Apple Gears Up for VR, AR

Amid the slew of announcements Apple made Monday at its Worldwide Developers Conference, the CE giant announced bigger plays into emerging sectors that included augmented reality, virtual reality and the smart home.

On the VR front, a new line of iMacs will have enough pop to support virtual reality services and applications. That optimized VR software for the new macOS, called High Sierra (set to ship this fall following a beta period), will work with the Valve, Unity and Unreal engines.

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Looking to take augmented reality to the next level, Apple introduced a new core technology called ARKit that will use the capabilities of the iPhone to identify surfaces such as a table and to let users add an object such as a lamp, coffee cup or vase.

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The ARKit, to be supported in iOS 11, to be released this fall, uses the phone’s sensors and cameras to find those surfaces and to estimate ambient lighting. Hundreds of millions of iPhones and iPads will be capable of using ARKit, making it “the largest AR platform in the world,” Craig Federighi, Apple’s SVP of software engineering, claimed, seemingly taking aim at Tango, Google’s AR platform for certain Android devices.

Wingnut AR, Peter Jackson’s new production company dedicated to augmented reality, was on hand to demo a real-time battle game/experience that will be offered in the Apple App Store later this year.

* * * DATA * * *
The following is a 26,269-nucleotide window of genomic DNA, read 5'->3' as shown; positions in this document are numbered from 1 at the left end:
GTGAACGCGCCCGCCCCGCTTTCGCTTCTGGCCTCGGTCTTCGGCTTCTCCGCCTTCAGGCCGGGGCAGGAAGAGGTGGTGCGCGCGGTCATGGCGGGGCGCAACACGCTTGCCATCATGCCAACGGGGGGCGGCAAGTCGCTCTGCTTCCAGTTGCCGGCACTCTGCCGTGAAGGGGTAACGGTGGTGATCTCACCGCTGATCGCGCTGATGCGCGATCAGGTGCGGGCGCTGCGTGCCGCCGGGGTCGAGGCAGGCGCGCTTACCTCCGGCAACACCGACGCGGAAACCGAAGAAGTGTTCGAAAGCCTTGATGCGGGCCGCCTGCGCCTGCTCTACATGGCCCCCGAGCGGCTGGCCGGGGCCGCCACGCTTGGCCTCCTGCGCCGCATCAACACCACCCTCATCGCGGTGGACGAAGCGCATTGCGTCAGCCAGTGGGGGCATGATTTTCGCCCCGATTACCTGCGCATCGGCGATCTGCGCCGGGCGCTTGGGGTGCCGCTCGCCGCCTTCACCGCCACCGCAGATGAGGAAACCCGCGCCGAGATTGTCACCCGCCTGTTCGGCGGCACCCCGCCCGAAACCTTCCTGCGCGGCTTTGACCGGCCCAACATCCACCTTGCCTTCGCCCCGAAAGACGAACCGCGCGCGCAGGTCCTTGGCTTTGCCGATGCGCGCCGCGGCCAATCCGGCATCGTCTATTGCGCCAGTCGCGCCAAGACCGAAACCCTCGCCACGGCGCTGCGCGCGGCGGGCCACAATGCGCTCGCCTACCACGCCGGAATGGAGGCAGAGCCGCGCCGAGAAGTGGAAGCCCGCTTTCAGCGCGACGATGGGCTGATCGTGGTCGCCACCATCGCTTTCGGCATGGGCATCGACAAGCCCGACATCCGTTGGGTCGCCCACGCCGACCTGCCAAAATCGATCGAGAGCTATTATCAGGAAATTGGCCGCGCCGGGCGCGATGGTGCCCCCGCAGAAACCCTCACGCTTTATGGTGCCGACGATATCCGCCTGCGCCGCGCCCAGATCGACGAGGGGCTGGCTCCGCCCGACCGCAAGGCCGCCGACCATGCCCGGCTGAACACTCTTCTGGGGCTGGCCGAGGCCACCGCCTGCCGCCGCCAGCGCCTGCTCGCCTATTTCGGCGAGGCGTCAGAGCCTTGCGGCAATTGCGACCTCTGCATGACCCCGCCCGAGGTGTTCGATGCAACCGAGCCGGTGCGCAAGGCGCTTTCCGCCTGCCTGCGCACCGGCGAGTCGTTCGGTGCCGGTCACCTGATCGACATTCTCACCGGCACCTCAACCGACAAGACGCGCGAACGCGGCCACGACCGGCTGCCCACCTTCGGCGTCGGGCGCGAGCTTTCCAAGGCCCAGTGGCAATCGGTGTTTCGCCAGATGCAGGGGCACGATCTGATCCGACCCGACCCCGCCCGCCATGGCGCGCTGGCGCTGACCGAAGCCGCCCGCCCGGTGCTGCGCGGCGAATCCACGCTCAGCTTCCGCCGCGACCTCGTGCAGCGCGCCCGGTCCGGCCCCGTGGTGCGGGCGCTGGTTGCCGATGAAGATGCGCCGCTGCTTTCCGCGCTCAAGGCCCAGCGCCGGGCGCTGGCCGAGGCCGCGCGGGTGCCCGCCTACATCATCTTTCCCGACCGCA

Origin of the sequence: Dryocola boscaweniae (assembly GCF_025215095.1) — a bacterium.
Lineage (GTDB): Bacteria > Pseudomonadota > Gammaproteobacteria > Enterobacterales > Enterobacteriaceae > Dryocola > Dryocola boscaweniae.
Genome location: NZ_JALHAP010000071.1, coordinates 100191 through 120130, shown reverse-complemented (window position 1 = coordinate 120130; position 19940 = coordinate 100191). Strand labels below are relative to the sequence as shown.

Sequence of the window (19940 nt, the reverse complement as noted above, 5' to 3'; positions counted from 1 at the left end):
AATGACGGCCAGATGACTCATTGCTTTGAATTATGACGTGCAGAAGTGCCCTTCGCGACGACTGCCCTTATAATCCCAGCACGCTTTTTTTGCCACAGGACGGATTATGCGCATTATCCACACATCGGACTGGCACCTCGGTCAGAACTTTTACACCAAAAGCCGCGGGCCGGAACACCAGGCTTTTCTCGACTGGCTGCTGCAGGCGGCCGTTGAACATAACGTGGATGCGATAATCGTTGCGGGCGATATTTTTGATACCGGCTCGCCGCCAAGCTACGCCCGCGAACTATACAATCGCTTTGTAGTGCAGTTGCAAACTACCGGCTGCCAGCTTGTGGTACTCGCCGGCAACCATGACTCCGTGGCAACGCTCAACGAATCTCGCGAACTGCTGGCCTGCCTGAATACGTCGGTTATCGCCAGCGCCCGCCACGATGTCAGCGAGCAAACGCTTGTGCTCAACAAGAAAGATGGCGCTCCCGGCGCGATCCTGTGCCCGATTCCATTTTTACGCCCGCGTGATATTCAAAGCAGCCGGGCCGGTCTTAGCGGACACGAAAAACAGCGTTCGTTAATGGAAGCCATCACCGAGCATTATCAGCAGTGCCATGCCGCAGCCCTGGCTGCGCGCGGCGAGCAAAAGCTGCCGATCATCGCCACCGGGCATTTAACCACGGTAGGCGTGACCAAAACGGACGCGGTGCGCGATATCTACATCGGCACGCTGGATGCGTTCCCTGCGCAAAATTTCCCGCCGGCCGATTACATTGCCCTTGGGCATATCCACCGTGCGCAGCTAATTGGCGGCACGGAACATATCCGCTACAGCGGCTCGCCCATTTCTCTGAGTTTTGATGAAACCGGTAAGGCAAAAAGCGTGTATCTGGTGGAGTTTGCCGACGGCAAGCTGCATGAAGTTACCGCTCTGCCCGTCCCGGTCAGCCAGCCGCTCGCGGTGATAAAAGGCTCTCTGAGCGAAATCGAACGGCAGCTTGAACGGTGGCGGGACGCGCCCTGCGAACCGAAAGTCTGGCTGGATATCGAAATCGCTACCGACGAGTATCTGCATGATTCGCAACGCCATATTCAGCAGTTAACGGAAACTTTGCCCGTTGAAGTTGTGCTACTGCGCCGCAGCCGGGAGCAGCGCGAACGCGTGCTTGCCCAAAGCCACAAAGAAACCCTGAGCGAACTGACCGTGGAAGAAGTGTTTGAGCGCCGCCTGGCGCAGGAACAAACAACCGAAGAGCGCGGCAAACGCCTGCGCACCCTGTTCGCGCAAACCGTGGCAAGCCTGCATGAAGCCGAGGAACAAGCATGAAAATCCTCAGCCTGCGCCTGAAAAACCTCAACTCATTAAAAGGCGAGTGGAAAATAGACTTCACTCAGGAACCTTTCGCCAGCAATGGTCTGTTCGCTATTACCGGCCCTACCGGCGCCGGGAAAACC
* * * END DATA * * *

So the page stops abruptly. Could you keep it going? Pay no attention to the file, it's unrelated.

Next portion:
In the smart home arena, Apple will be looking to grapple with products such as Google Home and Amazon Echo with the launch later this year of the HomePod, a high-end, connected home speaker that will sell for $349.

HomePod, at less than seven inches tall, is covered in a 3D mesh fabric that hides a seven-array beamforming tweeter pack, a four-inch woofer and is controlled by the A8, the same chip used in the iPhone.

In addition to working with Apple Music, HomePod also has a six-microphone array that works with Siri, and is made to work with HomeKit devices.

HomePod, available in white and space gray, will start shipping this December in the U.S., U.K., and Australia, then follow to other parts of the globe.

Apple also trotted out a new line of the iPad Pro, the higher-end, business-class version of its tablet platform, supporting a full-screen keyboard and 30-plus languages, as well as HDR video.

A new feature called “ProMotion” will double the max refresh rate to 120Hz, enabling smoother and more response to video and other content.

A 10.5-inch version starts at $649, while the 12.9-inch model starts at $799. Both will start shipping next week and will support iOS 11 when the new operating system is released this fall.